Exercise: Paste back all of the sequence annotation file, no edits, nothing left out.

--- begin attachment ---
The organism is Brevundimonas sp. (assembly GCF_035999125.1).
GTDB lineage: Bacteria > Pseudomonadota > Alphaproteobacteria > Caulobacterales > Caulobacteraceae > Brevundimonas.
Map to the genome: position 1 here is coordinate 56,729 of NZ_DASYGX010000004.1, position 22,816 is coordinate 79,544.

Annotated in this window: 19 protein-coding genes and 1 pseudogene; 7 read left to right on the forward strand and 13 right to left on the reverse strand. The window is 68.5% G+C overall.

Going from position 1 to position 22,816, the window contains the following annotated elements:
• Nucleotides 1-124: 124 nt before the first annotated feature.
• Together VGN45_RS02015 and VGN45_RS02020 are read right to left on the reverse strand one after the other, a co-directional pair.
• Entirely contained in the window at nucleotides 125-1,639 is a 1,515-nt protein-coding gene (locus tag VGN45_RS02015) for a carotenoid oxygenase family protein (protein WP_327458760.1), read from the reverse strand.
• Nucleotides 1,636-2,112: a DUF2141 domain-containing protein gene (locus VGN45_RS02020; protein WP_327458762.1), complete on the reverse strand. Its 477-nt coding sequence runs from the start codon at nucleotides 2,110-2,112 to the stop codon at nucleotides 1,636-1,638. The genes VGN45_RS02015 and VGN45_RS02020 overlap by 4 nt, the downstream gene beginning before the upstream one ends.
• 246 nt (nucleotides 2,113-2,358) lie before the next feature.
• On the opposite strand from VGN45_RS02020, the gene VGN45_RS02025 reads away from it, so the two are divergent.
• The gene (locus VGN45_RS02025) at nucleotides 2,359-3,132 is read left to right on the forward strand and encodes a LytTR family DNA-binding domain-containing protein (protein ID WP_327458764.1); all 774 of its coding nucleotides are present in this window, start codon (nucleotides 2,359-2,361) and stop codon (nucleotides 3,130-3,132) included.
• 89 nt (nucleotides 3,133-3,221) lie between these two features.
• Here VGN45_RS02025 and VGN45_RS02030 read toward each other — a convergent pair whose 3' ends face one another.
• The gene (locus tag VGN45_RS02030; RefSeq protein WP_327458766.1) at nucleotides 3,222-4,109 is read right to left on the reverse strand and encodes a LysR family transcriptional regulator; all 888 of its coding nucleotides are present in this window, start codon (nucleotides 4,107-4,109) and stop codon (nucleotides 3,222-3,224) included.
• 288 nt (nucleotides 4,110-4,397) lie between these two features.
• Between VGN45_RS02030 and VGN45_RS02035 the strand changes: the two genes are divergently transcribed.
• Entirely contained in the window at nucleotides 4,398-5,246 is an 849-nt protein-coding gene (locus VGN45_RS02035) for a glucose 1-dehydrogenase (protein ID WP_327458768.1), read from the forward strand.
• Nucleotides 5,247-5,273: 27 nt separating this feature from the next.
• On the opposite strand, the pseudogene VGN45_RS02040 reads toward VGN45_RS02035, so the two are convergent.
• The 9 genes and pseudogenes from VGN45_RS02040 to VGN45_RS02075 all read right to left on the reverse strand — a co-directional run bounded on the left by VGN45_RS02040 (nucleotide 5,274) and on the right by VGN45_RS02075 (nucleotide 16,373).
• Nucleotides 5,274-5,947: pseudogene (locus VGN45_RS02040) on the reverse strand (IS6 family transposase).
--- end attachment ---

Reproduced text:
The organism is Brevundimonas sp. (assembly GCF_035999125.1).
GTDB lineage: Bacteria > Pseudomonadota > Alphaproteobacteria > Caulobacterales > Caulobacteraceae > Brevundimonas.
Map to the genome: position 1 here is coordinate 56,729 of NZ_DASYGX010000004.1, position 22,816 is coordinate 79,544.

Annotated in this window: 19 protein-coding genes and 1 pseudogene; 7 read left to right on the forward strand and 13 right to left on the reverse strand. The window is 68.5% G+C overall.

Going from position 1 to position 22,816, the window contains the following annotated elements:
• Nucleotides 1-124: 124 nt before the first annotated feature.
• Together VGN45_RS02015 and VGN45_RS02020 are read right to left on the reverse strand one after the other, a co-directional pair.
• Entirely contained in the window at nucleotides 125-1,639 is a 1,515-nt protein-coding gene (locus tag VGN45_RS02015) for a carotenoid oxygenase family protein (protein WP_327458760.1), read from the reverse strand.
• Nucleotides 1,636-2,112: a DUF2141 domain-containing protein gene (locus VGN45_RS02020; protein WP_327458762.1), complete on the reverse strand. Its 477-nt coding sequence runs from the start codon at nucleotides 2,110-2,112 to the stop codon at nucleotides 1,636-1,638. The genes VGN45_RS02015 and VGN45_RS02020 overlap by 4 nt, the downstream gene beginning before the upstream one ends.
• 246 nt (nucleotides 2,113-2,358) lie before the next feature.
• On the opposite strand from VGN45_RS02020, the gene VGN45_RS02025 reads away from it, so the two are divergent.
• The gene (locus VGN45_RS02025) at nucleotides 2,359-3,132 is read left to right on the forward strand and encodes a LytTR family DNA-binding domain-containing protein (protein ID WP_327458764.1); all 774 of its coding nucleotides are present in this window, start codon (nucleotides 2,359-2,361) and stop codon (nucleotides 3,130-3,132) included.
• 89 nt (nucleotides 3,133-3,221) lie between these two features.
• Here VGN45_RS02025 and VGN45_RS02030 read toward each other — a convergent pair whose 3' ends face one another.
• The gene (locus tag VGN45_RS02030; RefSeq protein WP_327458766.1) at nucleotides 3,222-4,109 is read right to left on the reverse strand and encodes a LysR family transcriptional regulator; all 888 of its coding nucleotides are present in this window, start codon (nucleotides 4,107-4,109) and stop codon (nucleotides 3,222-3,224) included.
• 288 nt (nucleotides 4,110-4,397) lie between these two features.
• Between VGN45_RS02030 and VGN45_RS02035 the strand changes: the two genes are divergently transcribed.
• Entirely contained in the window at nucleotides 4,398-5,246 is an 849-nt protein-coding gene (locus VGN45_RS02035) for a glucose 1-dehydrogenase (protein ID WP_327458768.1), read from the forward strand.
• Nucleotides 5,247-5,273: 27 nt separating this feature from the next.
• On the opposite strand, the pseudogene VGN45_RS02040 reads toward VGN45_RS02035, so the two are convergent.
• The 9 genes and pseudogenes from VGN45_RS02040 to VGN45_RS02075 all read right to left on the reverse strand — a co-directional run bounded on the left by VGN45_RS02040 (nucleotide 5,274) and on the right by VGN45_RS02075 (nucleotide 16,373).
• Nucleotides 5,274-5,947: pseudogene (locus VGN45_RS02040) on the reverse strand (IS6 family transposase).